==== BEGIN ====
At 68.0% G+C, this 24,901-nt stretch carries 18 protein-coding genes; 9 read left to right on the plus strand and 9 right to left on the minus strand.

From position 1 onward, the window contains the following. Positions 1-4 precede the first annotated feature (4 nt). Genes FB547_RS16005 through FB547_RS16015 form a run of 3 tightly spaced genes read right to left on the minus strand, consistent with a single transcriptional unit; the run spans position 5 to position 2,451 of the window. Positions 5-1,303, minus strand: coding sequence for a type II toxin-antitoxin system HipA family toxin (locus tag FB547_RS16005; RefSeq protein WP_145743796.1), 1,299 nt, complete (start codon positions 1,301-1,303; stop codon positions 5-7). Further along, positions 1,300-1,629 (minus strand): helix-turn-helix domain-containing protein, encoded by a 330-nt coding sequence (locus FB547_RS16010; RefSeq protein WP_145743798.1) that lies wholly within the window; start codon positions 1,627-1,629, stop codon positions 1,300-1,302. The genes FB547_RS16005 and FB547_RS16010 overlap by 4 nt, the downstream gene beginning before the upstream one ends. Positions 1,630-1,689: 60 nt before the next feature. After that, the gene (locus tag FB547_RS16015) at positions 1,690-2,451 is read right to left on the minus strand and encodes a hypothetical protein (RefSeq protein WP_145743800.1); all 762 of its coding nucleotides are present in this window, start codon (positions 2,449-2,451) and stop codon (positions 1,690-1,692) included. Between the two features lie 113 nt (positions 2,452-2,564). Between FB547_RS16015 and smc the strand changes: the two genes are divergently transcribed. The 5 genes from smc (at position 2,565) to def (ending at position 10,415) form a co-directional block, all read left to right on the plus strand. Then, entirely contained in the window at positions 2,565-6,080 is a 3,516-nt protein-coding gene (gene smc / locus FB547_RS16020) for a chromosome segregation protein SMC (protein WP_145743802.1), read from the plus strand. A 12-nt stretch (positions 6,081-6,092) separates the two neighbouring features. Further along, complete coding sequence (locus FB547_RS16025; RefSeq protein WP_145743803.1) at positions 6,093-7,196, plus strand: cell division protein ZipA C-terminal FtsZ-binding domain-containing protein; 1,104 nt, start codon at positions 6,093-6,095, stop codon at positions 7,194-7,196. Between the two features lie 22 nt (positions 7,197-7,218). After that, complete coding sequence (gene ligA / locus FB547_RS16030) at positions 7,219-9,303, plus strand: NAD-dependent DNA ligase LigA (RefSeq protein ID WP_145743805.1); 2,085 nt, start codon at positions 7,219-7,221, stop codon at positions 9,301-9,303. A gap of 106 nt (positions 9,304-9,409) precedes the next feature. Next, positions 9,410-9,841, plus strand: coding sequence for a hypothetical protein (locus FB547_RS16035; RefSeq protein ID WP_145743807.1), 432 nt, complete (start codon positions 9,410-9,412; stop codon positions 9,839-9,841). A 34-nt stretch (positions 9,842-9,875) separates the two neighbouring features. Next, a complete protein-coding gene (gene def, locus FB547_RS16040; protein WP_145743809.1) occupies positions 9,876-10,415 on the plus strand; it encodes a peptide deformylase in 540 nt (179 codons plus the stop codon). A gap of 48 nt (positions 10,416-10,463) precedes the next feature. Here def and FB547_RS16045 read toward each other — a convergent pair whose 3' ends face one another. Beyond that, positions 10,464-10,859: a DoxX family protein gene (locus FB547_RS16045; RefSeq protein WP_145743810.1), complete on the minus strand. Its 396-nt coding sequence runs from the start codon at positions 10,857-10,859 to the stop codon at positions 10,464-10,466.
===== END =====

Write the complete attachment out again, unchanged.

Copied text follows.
At 68.0% G+C, this 24,901-nt stretch carries 18 protein-coding genes; 9 read left to right on the plus strand and 9 right to left on the minus strand.

From position 1 onward, the window contains the following. Positions 1-4 precede the first annotated feature (4 nt). Genes FB547_RS16005 through FB547_RS16015 form a run of 3 tightly spaced genes read right to left on the minus strand, consistent with a single transcriptional unit; the run spans position 5 to position 2,451 of the window. Positions 5-1,303, minus strand: coding sequence for a type II toxin-antitoxin system HipA family toxin (locus tag FB547_RS16005; RefSeq protein WP_145743796.1), 1,299 nt, complete (start codon positions 1,301-1,303; stop codon positions 5-7). Further along, positions 1,300-1,629 (minus strand): helix-turn-helix domain-containing protein, encoded by a 330-nt coding sequence (locus FB547_RS16010; RefSeq protein WP_145743798.1) that lies wholly within the window; start codon positions 1,627-1,629, stop codon positions 1,300-1,302. The genes FB547_RS16005 and FB547_RS16010 overlap by 4 nt, the downstream gene beginning before the upstream one ends. Positions 1,630-1,689: 60 nt before the next feature. After that, the gene (locus tag FB547_RS16015) at positions 1,690-2,451 is read right to left on the minus strand and encodes a hypothetical protein (RefSeq protein WP_145743800.1); all 762 of its coding nucleotides are present in this window, start codon (positions 2,449-2,451) and stop codon (positions 1,690-1,692) included. Between the two features lie 113 nt (positions 2,452-2,564). Between FB547_RS16015 and smc the strand changes: the two genes are divergently transcribed. The 5 genes from smc (at position 2,565) to def (ending at position 10,415) form a co-directional block, all read left to right on the plus strand. Then, entirely contained in the window at positions 2,565-6,080 is a 3,516-nt protein-coding gene (gene smc / locus FB547_RS16020) for a chromosome segregation protein SMC (protein WP_145743802.1), read from the plus strand. A 12-nt stretch (positions 6,081-6,092) separates the two neighbouring features. Further along, complete coding sequence (locus FB547_RS16025; RefSeq protein WP_145743803.1) at positions 6,093-7,196, plus strand: cell division protein ZipA C-terminal FtsZ-binding domain-containing protein; 1,104 nt, start codon at positions 6,093-6,095, stop codon at positions 7,194-7,196. Between the two features lie 22 nt (positions 7,197-7,218). After that, complete coding sequence (gene ligA / locus FB547_RS16030) at positions 7,219-9,303, plus strand: NAD-dependent DNA ligase LigA (RefSeq protein ID WP_145743805.1); 2,085 nt, start codon at positions 7,219-7,221, stop codon at positions 9,301-9,303. A gap of 106 nt (positions 9,304-9,409) precedes the next feature. Next, positions 9,410-9,841, plus strand: coding sequence for a hypothetical protein (locus FB547_RS16035; RefSeq protein ID WP_145743807.1), 432 nt, complete (start codon positions 9,410-9,412; stop codon positions 9,839-9,841). A 34-nt stretch (positions 9,842-9,875) separates the two neighbouring features. Next, a complete protein-coding gene (gene def, locus FB547_RS16040; protein WP_145743809.1) occupies positions 9,876-10,415 on the plus strand; it encodes a peptide deformylase in 540 nt (179 codons plus the stop codon). A gap of 48 nt (positions 10,416-10,463) precedes the next feature. Here def and FB547_RS16045 read toward each other — a convergent pair whose 3' ends face one another. Beyond that, positions 10,464-10,859: a DoxX family protein gene (locus FB547_RS16045; RefSeq protein WP_145743810.1), complete on the minus strand. Its 396-nt coding sequence runs from the start codon at positions 10,857-10,859 to the stop codon at positions 10,464-10,466.